It can translate using google translate, but as mentioned in this thread before, this is just for a starting point.
After that you must polish the translation as best as you can.
I appreciate your well-intended efforts, but I am afraid I do not agree with your opinion.
Using a machine translation as starting point SEEMS a good idea, but it is NOT. On the contrary. It is a beginners trap.
Especially if the source is an English subtitle for an English spoken movie or tv show episode.
Let me explain you why.
First of all, and I think we already agree about this, translation will be inferior. Machine translations lack interpretation of context and feeling. Since the sentences will seem to be 'okay', it is very likely that a human check will oversee these mistakes. But for now, let's assume translation is perfect.
Next, you must realize that subtitling is not the same as translating. Subtitling involves much more than just translating. Even if the translation is perfect (which I doubt already), crucial aspects will be lacking. For example, English subtitles for English spoken movies are typically 100% verbatim, including al the "you know", "I mean", "hm-mm", "wow", "yeah", and repetitions and stammerings like "I-I didn't... didn't know" or "no, no, no, no, no". Typically, gaps are 1 or even 0 ms. Line breaks are considered only by mathematical line length instead of word groups. Durations are typically very short. CPS-ratio is not considered at all (which is impossible anyway, if it must be verbatim). Synchronisation is usually only so-so. Etc. etc. etc. All this is not *BAD* for English subtitles, it is how they are made and how they should be made. But for other (translated) languages it *IS* bad. After all, for understanding, the viewer relies totally on the subtitles. On top of that, note that English is a relatively 'short' language. For example Dutch, German. Latin and Scandinavian languages will need approximately 20-30% more text (number of characters). That means that lines will be longer (too long) and CPS-ratio will be higher (too high).
Fixing all this will take ages
So, using a machine translated subtitle as starting point will not only involve fixing up all the wrong or weird translations and sentence constructions, checking them one by one. On top of that, you will have to spot and delete all the unnecessary texts, once again, one by one. You will have to check and fix every line, one by one, for line length, CPS-ratio, line breaks, gaps, sync and so on. Compress, rewrite, merge, re-break en resync them. One by one.
You may now understand that creating a good subtitle from a machine translation will take more time than creating it from scratch. Trust me, I have tried And still, there is a good chance you will oversee wrong translations and similar mistakes. Basically, you are busy longer, with still a likely lesser result.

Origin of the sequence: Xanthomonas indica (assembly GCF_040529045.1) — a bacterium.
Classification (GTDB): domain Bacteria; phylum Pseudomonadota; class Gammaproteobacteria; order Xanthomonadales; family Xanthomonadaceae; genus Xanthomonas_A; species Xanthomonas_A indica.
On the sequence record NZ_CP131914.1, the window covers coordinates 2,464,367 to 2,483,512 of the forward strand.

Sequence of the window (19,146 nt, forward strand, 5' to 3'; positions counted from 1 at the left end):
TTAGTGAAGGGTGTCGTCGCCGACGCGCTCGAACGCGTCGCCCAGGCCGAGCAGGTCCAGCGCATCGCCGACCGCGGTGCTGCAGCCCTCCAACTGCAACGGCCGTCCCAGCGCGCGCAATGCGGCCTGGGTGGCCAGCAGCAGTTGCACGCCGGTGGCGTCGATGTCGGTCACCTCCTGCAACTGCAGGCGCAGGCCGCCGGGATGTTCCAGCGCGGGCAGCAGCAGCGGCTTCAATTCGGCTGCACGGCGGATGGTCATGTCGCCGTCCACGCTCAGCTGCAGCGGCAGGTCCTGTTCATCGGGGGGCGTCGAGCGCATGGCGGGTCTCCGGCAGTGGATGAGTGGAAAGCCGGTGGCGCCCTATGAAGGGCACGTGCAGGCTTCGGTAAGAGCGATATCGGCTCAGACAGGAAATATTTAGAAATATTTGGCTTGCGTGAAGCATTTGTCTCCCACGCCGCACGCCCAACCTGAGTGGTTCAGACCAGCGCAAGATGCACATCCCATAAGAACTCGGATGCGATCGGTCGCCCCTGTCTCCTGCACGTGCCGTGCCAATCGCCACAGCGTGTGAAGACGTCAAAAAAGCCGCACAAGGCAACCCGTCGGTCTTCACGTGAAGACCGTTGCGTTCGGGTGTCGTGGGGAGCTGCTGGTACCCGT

Reality: people will not do all that fixing, or no fixing at all
Knowing this, you can also imagine that a lot of people will not go through all this hassle and just delete the obvious "hm-mm", "yeah" and "wow", and obvious twisted sentence constructions. They will not bother with any technical aspects (if they are aware of the necessity of this in the first place). Next they are thinking they just created something decent enough. But they didn't. They didn't FIX the machine translation, they just CAMOUFLAGED it. With the evolution of machine translations, this tendency is going on for a while already in basically every language section.
Also, in reality, many people will just upload the raw untouched machine translation.
Machine translations will push away good human subtitlers
And here is the next point, not to be neglected.
A machine translation takes one minute. Fixing it up a bit will take 15-30 minutes. So someone is able to upload 'something' in no-time. This inferior subtitle will always be the first one.The first subtitle will get far most of the downloads.
A human translation takes way more time, let's say 7 hours for an average tv show episode, 15 hours for a movie. Would you spend all these hours to make something, when 95% of the downloads are already taken by users who downloaded the 'fixed' machine translation? I wouldn't.
The actual result?
So basically, the site will be flooded by raw or 'camouflaged' machine translations, which will only disappoint and irritate the downloaders, frustrate the real human subtitlers and cause unnecessary extra work for admins, who try to maintain at least a bit of quality and protect their users.
So, resuming, in my humble opinion:
providing machine translations is not a service, but a hell.
I am sorry this may sound a bit harsh, but I cannot make it nicer.
Thank you for understanding.